As Jack has said — I am sensitive.
I feel things, very much; too much, actually. The death of Mother; being taken away from Mrs. Kelliher … Even as simple a thing, as taking leave of Grandmother and Grandfather, at the courtyard of the School In The Sky, could reduce me to tears, and turn the whole world into a dark place, for me, for days at a time. My over-sensitivity has been a curse.
But in that first semester in America, in the Fall of 1934, it was a rare blessing.
As Jack and I fell in love with one another — I felt it, very much. I felt it, very strongly, and profoundly.
The experience changed my whole world.
Our School, for one, became a kind of sacred place to me; a shining, sacred place, whose very bricks were imbued with the essence of Jack … (and don't think, for a moment, that I don't know how rare it is, to see one's school in such a light! At least, until graduation and years have allowed memories to blur, and nostalgia to set in … )
Our School became a special, sacred space; and it has remained so, in my mind, for the last two years and more.
Certain places at School hold special memories for me, special memories of Jack and me together, the way the hidden compartments in a roll-top writing-desk hold forbidden love-letters.
There is the Library, of course; of course. Where, one rainy day in October, as we sat at one of the long, oak tables, reading side by side — he reached over, and stroked the back of my hand, very lightly, with his fingertips —
And then, as I sat there, frozen, stunned — he reached over, and did it again. Very lightly; very shyly. His face down, and furiously blushing; not looking at me.
It was the single most thrilling moment of my life, up until then.
It was also, in its way, the single most erotic moment of my life, up until then; in spite of the experimentation with Emile in Switzerland, in spite of the rather rigidly-conventional shower-time masturbation sessions, which had already become our House's morning routine. No; Jack's touch was supremely erotic, transcendently erotic; because of the feelings which inspired it, because of the love which inspired it.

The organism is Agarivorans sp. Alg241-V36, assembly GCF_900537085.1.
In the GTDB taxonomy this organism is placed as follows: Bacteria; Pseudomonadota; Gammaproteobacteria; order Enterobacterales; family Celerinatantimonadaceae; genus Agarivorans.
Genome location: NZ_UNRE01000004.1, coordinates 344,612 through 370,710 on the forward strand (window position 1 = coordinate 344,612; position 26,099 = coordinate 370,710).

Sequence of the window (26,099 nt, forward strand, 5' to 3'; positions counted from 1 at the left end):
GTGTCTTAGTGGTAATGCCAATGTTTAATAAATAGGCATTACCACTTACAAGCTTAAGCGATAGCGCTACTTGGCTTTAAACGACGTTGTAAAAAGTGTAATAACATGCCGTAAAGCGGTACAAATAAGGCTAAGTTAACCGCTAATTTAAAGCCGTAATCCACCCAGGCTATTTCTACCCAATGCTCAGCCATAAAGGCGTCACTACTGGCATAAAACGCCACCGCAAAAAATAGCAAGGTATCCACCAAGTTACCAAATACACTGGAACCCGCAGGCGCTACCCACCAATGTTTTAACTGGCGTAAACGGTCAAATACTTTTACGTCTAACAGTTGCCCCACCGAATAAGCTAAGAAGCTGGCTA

Of course I touched him back. Moments later; heart pounding so hard in the silence of the Library, that I couldn't believe it wasn't audible. I stroked the back of his hand, with my fingertips, as lightly and tentatively as he had stroked mine; my member was as erect as it had ever been.
The feeling of touching his skin, his hand — was indescribable.
Jack told me later, that the moments after he touched my hand were the hardest of his life; and, that, if I hadn't touched him in return, he would have burst apart and died on the spot.
As if I would have done anything other than return his caress. As if I could have done any different.
It was, of course, a watershed moment for us both. It was the start of an unspoken, escalating touching-contest between us; a contest which saw us touching each other's hands, gently touching our fingers to each other's cheeks — not in the Library, though — and, generally, communicating with our expressions, and our caresses, the love and desire we could not yet declare aloud.
But it was that first brush of the fingertips, which meant everything; which started, everything.
The Library, at School, is a sacred place.
There are many other Sacred Places at School. Naturally.
There is the stage in our Dining Hall, for one.
As I've said — plays and skits are very common occurrences at our School. There are typically two major plays presented by each House, each year … and then, there are skits. These tend to be short, and usually comic, and not-taken-very-seriously; and they are, for whatever reason, usually presented after Breakfast, in the Dining Hall.
One rather dim morning in November, we were presenting a skit —
I remember it, well; it was called 'Telephone', and it was based on the old party-game. The one where, one person whispers a message in one person's ear; and that person whispers the message to the next person … and on and on, until the last person recites the message out loud, in all its garbled, nonsensical glory …